On October 28, one of the giants of the evolution of the modern personal computer has passed away, no other than William C. Lowe. The IBM executive that pretty much fathered the IBM personal computer has passed away. Mr. Lowe’s contribution to the development of the personal computer and to modern computing cannot be underestimated. It all makes for a very interesting story. In the late 1970s, IBM was the top dog in mainframe computing. You remember mainframes right? These are huge computers that took up the size of several refrigerators stacked end to end— we’re talking huge boxes and for the longest time, IBM dominated the corporate computing industry.
Large corporations that needed a lot of numbers crunched and a lot of data management would do business with IBM or buy one of these machines. The problem was that IBM knew that the computer industry was changing. In the late 1970s, companies like Apple, Commodore and others started popping up that brought the massive computing power of mainframes and stripped it down to slower levels and allowed consumers to get access to them. While you probably would laugh and be shocked at the huge price tags of personal computers back in the early 1980s, it just goes to show you how fast this industry evolves. A very slow machine back in the 1980s that computes at a fraction of the speed of even the lowest end computer now was sold for several thousand dollars. You would be shocked because you could pick up a laptop for five hundred dollars or a desktop for as little as two hundred bucks or less. All these product revolution is a debt of gratitude to Mr. William C. Lowe. He was the IBM executive that was tasked to put together IBM’s entry into the personal computer space.
As mentioned earlier, before IBM entered this space there were a lot of home computer companies, Apple being the most visible and recognized. It was really an unconsolidated market. It had a lot of growth potential because lots of people were very curious as to what home computers can do and little did anybody know that this was the beginning of a massive revolution that would usher in the commercial information age. When IBM entered the space with the IBM PC model, it really blew away the competition. Why? IBM was a solid trustworthy name. It was a corporate giant and everybody knew that this company was stable because it had the technology and manpower to put together a high quality product.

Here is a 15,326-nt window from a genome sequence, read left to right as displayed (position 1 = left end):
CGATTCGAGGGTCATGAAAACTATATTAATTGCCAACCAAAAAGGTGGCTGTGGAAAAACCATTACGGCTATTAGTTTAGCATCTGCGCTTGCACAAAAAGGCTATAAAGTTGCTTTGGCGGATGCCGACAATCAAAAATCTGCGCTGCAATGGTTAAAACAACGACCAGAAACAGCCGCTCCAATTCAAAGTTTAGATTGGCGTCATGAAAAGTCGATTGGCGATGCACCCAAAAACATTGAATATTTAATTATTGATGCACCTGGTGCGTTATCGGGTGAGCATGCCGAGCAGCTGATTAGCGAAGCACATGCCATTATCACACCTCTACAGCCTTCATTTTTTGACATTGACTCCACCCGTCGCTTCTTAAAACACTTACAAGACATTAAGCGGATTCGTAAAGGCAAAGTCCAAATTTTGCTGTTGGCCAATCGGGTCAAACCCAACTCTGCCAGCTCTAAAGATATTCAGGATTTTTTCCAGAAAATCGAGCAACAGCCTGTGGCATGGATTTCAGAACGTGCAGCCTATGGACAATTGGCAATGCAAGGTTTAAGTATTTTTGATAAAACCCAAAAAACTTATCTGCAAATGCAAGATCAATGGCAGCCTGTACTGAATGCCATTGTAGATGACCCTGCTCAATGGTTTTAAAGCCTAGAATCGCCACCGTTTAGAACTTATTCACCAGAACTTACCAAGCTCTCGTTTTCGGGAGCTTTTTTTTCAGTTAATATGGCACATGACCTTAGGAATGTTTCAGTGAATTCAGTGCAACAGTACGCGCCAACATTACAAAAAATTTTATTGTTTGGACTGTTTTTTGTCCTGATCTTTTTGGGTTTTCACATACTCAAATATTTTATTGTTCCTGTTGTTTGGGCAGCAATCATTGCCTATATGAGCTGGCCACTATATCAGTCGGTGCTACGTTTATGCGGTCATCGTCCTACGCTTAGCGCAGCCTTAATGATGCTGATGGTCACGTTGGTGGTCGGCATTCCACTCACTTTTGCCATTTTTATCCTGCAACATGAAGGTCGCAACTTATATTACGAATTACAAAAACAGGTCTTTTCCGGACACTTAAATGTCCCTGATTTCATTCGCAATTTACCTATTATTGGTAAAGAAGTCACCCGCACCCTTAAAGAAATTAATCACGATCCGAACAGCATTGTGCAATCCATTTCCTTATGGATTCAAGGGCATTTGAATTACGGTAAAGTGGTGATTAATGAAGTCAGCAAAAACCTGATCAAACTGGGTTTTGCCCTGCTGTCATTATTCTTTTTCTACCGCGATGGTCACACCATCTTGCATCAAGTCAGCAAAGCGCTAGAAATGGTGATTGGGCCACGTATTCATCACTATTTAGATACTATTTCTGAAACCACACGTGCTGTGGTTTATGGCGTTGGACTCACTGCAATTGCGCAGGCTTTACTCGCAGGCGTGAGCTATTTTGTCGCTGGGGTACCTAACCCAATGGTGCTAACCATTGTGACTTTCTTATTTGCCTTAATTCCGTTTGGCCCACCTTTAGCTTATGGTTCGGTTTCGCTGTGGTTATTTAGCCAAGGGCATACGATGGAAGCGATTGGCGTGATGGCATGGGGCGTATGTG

William Lowe was only given one year to come up with an IBM PC machine. What he did was he supervised a team that used an open architecture where most of the parts that went into this IBM box are off the shelf meaning you could buy it from third party manufacturers. Floppy drives, hard drives, screens— all that, as long as they fit certain specifications anybody could make them. That was the beauty of the IBM PC. It opened the market because the hardware was basically an open architecture hardware and this had the effect of effectively destroying the competition since the only genuine and distinctly IBM part in the whole IBM PC set up was the BIOS (Basic Input Output System). The price of the unit can keep going down because third party manufacturers would compete against each other. This was something that Apple didn’t have because when you got an Apple product, it’s very expensive since it’s a closed system while the IBM model was an open system where you could buy some parts here and there. It’s amazing and we all owe it to William C. Lowe.